Compensation for Care of Family Members:
With respect to any paid sick time used by an employee for the care of a family member described in points 4-6 above, required compensation is two-thirds of the employee's regular rate of pay.

Pay Calculations:
An employee is entitled to the equivalent of two weeks of paid sick leave. For part-time and hourly employees, this equals the number of hours such employee works on average over a two-week period. For full-time employees, this equals 80 hours. Paid leave under this Act shall not exceed $511 per day and $5,110 in the aggregate for uses described in points 1-3, and $200 per day and $2,000 in the aggregate for uses described in points 4-6.

Paid sick leave shall not carry over from one year to the next.

Leave Sequencing:
An employer may not require an employee to use existing paid leave provided by the employer before the employee uses the two weeks of paid leave available under this provision.

Employer Exemptions:
The Secretary of Labor is given the authority to issue regulations for good cause to exempt businesses with fewer than 50 employees from the requirements of the above point 5 when the imposition of such requirements would jeopardize the viability of the businesses as a going concern.

Expiration of Emergency Paid Sick Leave:
These requirements expire on December 31, 2020 .

Due Date for Federal Income Tax Payments Extended to July 15
By CCH Tracker News

The Treasury Department and IRS are extending the due date for the payment of federal income taxes otherwise due on April 15, 2020, until July 15, 2020, as a result of the ongoing coronavirus (COVID-19) emergency. The extension is available to all taxpayers and is automatic. Taxpayers do not need to file any additional forms or contact the IRS to qualify for the extension.

The  filing deadline for tax returns remains April 15, 2020, and the relief only applies to the payment of federal income taxes. Penalties and interest on any remaining unpaid balance will begin to accrue on July 16, 2020. The extension is not available for the payment or deposit of any other type of federal tax.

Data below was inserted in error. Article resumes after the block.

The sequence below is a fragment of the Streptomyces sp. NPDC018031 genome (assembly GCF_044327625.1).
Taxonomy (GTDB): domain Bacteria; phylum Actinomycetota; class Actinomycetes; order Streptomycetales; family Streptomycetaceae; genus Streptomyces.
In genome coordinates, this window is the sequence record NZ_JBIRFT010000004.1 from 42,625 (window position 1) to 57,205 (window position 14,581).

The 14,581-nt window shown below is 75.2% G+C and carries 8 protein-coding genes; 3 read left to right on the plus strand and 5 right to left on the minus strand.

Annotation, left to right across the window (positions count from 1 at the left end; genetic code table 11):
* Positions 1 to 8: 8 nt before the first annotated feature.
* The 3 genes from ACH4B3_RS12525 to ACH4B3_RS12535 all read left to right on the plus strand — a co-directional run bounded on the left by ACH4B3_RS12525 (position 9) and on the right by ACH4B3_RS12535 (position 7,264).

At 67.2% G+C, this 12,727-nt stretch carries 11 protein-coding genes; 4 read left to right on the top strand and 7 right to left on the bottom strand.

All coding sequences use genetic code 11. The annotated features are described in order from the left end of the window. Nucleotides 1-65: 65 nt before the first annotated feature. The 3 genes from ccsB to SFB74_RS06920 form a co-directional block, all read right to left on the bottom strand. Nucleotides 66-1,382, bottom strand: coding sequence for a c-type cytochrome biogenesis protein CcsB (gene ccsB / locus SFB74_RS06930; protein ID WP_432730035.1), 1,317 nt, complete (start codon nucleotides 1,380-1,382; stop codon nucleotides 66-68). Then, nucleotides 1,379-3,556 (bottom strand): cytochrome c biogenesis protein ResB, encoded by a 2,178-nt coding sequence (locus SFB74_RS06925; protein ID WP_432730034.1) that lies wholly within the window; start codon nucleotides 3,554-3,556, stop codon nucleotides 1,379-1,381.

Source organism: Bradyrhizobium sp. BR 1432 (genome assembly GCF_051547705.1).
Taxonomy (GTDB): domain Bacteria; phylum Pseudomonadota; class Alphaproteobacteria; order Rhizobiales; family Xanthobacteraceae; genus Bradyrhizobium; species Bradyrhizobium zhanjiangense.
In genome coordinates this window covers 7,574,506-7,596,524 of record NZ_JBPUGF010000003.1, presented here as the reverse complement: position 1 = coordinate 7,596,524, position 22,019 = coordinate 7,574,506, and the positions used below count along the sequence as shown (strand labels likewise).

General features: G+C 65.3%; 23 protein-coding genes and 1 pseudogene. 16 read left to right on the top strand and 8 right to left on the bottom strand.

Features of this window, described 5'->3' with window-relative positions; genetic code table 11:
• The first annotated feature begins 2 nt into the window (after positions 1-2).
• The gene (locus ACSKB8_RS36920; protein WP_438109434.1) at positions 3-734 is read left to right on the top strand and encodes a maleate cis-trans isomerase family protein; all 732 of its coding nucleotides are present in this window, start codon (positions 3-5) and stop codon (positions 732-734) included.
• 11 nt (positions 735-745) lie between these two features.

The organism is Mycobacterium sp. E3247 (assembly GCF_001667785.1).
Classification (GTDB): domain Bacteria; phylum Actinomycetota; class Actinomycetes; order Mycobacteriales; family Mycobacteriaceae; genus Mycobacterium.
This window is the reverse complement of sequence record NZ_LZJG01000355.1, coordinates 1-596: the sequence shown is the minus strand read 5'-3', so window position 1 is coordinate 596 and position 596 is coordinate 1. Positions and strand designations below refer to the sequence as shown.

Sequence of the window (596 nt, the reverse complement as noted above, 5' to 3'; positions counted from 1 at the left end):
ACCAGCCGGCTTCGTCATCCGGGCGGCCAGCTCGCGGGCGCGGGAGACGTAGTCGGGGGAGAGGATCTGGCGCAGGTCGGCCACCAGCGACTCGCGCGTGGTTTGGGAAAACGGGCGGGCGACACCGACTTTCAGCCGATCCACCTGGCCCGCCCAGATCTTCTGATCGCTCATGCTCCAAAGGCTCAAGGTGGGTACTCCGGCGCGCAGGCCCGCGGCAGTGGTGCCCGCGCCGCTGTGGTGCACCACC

The relief is available for federal income tax payments, including payments of tax on self-employment income, otherwise due on April 15, 2020. Thus, it applies to the payment of federal income taxes for the 2019 tax year, as well estimated income tax payments for the 2020 tax year that are due on April 15, 2020.

The IRS has reminded taxpayers that if the April 15, 2020, filing deadline cannot be met, they are eligible to request a six-month extension to file an income tax return. However, taxpayers do not need to request an extension to file to receive the automatic extension for the payment of federal income taxes otherwise due on April 15, 2020.
Taxpayers are urged to check with their state tax agencies for details of any delays in filing and payment of state taxes.

Penalties and Interest
Any interest, penalty, or addition to tax for failure to pay federal income taxes postponed will not begin to accrue until July 16, 2020. The period from April 15, 2020, to July 15, 2020, will be disregarded but only for interest, penalties, or additions to tax up to maximum dollar amounts ($1 million/$10 million).

Dollar Limits
The due date for making federal income tax payment otherwise due April 15, 2020, for any taxpayer is automatically extended until July 15, 2020. The extension is limited to a maximum applicable amount of:
  • up to $1 million for individuals, regardless of filing status, and other unincorporated entities such as trust and estates; and